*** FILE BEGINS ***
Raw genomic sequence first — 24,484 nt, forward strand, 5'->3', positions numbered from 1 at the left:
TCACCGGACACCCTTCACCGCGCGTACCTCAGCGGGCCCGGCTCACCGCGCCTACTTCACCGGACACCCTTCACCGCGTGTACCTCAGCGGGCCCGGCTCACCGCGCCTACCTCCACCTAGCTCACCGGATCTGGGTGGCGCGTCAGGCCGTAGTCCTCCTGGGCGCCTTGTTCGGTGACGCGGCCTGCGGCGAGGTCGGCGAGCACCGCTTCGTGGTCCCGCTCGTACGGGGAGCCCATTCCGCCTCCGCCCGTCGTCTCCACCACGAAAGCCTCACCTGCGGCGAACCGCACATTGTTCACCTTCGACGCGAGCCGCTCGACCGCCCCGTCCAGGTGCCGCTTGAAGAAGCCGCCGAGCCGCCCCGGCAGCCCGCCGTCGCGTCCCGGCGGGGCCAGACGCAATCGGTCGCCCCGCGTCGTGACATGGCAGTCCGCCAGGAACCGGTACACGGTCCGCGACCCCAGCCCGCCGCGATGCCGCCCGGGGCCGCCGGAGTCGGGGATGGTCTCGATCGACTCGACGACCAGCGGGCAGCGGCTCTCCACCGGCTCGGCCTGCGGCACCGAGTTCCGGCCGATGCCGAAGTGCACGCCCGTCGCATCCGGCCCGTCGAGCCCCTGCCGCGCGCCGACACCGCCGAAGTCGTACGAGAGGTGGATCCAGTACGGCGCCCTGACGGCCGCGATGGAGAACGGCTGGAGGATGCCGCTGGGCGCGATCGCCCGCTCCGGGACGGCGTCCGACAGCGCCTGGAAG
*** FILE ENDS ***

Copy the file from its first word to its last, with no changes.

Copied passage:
Raw genomic sequence first — 24,484 nt, forward strand, 5'->3', positions numbered from 1 at the left:
TCACCGGACACCCTTCACCGCGCGTACCTCAGCGGGCCCGGCTCACCGCGCCTACTTCACCGGACACCCTTCACCGCGTGTACCTCAGCGGGCCCGGCTCACCGCGCCTACCTCCACCTAGCTCACCGGATCTGGGTGGCGCGTCAGGCCGTAGTCCTCCTGGGCGCCTTGTTCGGTGACGCGGCCTGCGGCGAGGTCGGCGAGCACCGCTTCGTGGTCCCGCTCGTACGGGGAGCCCATTCCGCCTCCGCCCGTCGTCTCCACCACGAAAGCCTCACCTGCGGCGAACCGCACATTGTTCACCTTCGACGCGAGCCGCTCGACCGCCCCGTCCAGGTGCCGCTTGAAGAAGCCGCCGAGCCGCCCCGGCAGCCCGCCGTCGCGTCCCGGCGGGGCCAGACGCAATCGGTCGCCCCGCGTCGTGACATGGCAGTCCGCCAGGAACCGGTACACGGTCCGCGACCCCAGCCCGCCGCGATGCCGCCCGGGGCCGCCGGAGTCGGGGATGGTCTCGATCGACTCGACGACCAGCGGGCAGCGGCTCTCCACCGGCTCGGCCTGCGGCACCGAGTTCCGGCCGATGCCGAAGTGCACGCCCGTCGCATCCGGCCCGTCGAGCCCCTGCCGCGCGCCGACACCGCCGAAGTCGTACGAGAGGTGGATCCAGTACGGCGCCCTGACGGCCGCGATGGAGAACGGCTGGAGGATGCCGCTGGGCGCGATCGCCCGCTCCGGGACGGCGTCCGACAGCGCCTGGAAG